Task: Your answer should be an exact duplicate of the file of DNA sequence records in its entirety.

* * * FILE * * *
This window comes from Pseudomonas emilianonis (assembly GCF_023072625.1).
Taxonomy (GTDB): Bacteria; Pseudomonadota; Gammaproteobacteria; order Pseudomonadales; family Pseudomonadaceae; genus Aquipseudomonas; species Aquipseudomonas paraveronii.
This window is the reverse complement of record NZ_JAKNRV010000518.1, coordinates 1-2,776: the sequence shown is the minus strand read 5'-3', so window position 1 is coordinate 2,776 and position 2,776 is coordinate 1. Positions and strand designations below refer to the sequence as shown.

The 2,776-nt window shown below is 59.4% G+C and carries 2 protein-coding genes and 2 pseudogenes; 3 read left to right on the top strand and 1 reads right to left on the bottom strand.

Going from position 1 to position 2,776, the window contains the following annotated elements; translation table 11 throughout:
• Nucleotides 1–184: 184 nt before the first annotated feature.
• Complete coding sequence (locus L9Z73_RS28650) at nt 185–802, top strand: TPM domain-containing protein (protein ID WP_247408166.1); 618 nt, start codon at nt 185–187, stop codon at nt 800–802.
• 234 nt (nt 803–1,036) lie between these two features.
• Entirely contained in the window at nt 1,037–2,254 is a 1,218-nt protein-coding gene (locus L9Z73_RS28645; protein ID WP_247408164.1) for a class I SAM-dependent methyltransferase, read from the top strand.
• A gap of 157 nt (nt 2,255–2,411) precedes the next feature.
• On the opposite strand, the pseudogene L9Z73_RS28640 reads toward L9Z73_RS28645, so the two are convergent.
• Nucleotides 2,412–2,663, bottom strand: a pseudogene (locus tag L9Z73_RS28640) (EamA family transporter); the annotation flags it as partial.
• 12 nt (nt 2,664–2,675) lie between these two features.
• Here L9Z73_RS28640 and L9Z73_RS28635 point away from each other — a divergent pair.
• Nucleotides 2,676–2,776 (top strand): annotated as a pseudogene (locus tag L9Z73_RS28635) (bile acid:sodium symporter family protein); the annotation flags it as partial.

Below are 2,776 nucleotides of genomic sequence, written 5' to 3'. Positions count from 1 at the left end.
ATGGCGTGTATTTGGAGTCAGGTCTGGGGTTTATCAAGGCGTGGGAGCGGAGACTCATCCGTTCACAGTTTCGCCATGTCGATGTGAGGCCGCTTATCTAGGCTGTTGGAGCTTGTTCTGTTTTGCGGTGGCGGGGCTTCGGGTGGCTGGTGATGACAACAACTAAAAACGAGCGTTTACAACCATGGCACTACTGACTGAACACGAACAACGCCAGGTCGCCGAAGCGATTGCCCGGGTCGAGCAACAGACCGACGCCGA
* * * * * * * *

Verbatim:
This window comes from Pseudomonas emilianonis (assembly GCF_023072625.1).
Taxonomy (GTDB): Bacteria; Pseudomonadota; Gammaproteobacteria; order Pseudomonadales; family Pseudomonadaceae; genus Aquipseudomonas; species Aquipseudomonas paraveronii.
This window is the reverse complement of record NZ_JAKNRV010000518.1, coordinates 1-2,776: the sequence shown is the minus strand read 5'-3', so window position 1 is coordinate 2,776 and position 2,776 is coordinate 1. Positions and strand designations below refer to the sequence as shown.

The 2,776-nt window shown below is 59.4% G+C and carries 2 protein-coding genes and 2 pseudogenes; 3 read left to right on the top strand and 1 reads right to left on the bottom strand.

Going from position 1 to position 2,776, the window contains the following annotated elements; translation table 11 throughout:
• Nucleotides 1–184: 184 nt before the first annotated feature.
• Complete coding sequence (locus L9Z73_RS28650) at nt 185–802, top strand: TPM domain-containing protein (protein ID WP_247408166.1); 618 nt, start codon at nt 185–187, stop codon at nt 800–802.
• 234 nt (nt 803–1,036) lie between these two features.
• Entirely contained in the window at nt 1,037–2,254 is a 1,218-nt protein-coding gene (locus L9Z73_RS28645; protein ID WP_247408164.1) for a class I SAM-dependent methyltransferase, read from the top strand.
• A gap of 157 nt (nt 2,255–2,411) precedes the next feature.
• On the opposite strand, the pseudogene L9Z73_RS28640 reads toward L9Z73_RS28645, so the two are convergent.
• Nucleotides 2,412–2,663, bottom strand: a pseudogene (locus tag L9Z73_RS28640) (EamA family transporter); the annotation flags it as partial.
• 12 nt (nt 2,664–2,675) lie between these two features.
• Here L9Z73_RS28640 and L9Z73_RS28635 point away from each other — a divergent pair.
• Nucleotides 2,676–2,776 (top strand): annotated as a pseudogene (locus tag L9Z73_RS28635) (bile acid:sodium symporter family protein); the annotation flags it as partial.

Below are 2,776 nucleotides of genomic sequence, written 5' to 3'. Positions count from 1 at the left end.
ATGGCGTGTATTTGGAGTCAGGTCTGGGGTTTATCAAGGCGTGGGAGCGGAGACTCATCCGTTCACAGTTTCGCCATGTCGATGTGAGGCCGCTTATCTAGGCTGTTGGAGCTTGTTCTGTTTTGCGGTGGCGGGGCTTCGGGTGGCTGGTGATGACAACAACTAAAAACGAGCGTTTACAACCATGGCACTACTGACTGAACACGAACAACGCCAGGTCGCCGAAGCGATTGCCCGGGTCGAGCAACAGACCGACGCCGA